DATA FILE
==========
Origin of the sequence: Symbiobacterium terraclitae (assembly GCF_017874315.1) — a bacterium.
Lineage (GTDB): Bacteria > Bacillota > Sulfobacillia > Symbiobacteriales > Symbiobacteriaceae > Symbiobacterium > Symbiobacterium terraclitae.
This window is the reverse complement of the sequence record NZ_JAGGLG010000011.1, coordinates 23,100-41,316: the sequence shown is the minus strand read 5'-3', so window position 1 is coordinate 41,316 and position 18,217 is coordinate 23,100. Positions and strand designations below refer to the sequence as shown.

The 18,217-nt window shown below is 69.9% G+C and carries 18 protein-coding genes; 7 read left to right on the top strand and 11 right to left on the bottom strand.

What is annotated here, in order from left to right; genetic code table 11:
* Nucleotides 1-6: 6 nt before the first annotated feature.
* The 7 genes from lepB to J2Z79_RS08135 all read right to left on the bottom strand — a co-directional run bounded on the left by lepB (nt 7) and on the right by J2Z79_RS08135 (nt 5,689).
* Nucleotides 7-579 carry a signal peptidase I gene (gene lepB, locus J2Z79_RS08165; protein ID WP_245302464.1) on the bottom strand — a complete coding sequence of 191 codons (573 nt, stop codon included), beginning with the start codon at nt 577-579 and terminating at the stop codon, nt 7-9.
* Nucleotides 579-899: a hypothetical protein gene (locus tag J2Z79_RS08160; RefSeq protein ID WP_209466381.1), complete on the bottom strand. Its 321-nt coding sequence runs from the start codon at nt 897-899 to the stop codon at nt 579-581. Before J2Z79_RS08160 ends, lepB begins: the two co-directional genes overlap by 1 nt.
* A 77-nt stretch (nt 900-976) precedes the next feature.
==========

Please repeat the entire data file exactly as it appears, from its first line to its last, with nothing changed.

Origin of the sequence: Symbiobacterium terraclitae (assembly GCF_017874315.1) — a bacterium.
Lineage (GTDB): Bacteria > Bacillota > Sulfobacillia > Symbiobacteriales > Symbiobacteriaceae > Symbiobacterium > Symbiobacterium terraclitae.
This window is the reverse complement of the sequence record NZ_JAGGLG010000011.1, coordinates 23,100-41,316: the sequence shown is the minus strand read 5'-3', so window position 1 is coordinate 41,316 and position 18,217 is coordinate 23,100. Positions and strand designations below refer to the sequence as shown.

The 18,217-nt window shown below is 69.9% G+C and carries 18 protein-coding genes; 7 read left to right on the top strand and 11 right to left on the bottom strand.

What is annotated here, in order from left to right; genetic code table 11:
* Nucleotides 1-6: 6 nt before the first annotated feature.
* The 7 genes from lepB to J2Z79_RS08135 all read right to left on the bottom strand — a co-directional run bounded on the left by lepB (nt 7) and on the right by J2Z79_RS08135 (nt 5,689).
* Nucleotides 7-579 carry a signal peptidase I gene (gene lepB, locus J2Z79_RS08165; protein ID WP_245302464.1) on the bottom strand — a complete coding sequence of 191 codons (573 nt, stop codon included), beginning with the start codon at nt 577-579 and terminating at the stop codon, nt 7-9.
* Nucleotides 579-899: a hypothetical protein gene (locus tag J2Z79_RS08160; RefSeq protein ID WP_209466381.1), complete on the bottom strand. Its 321-nt coding sequence runs from the start codon at nt 897-899 to the stop codon at nt 579-581. Before J2Z79_RS08160 ends, lepB begins: the two co-directional genes overlap by 1 nt.
* A 77-nt stretch (nt 900-976) precedes the next feature.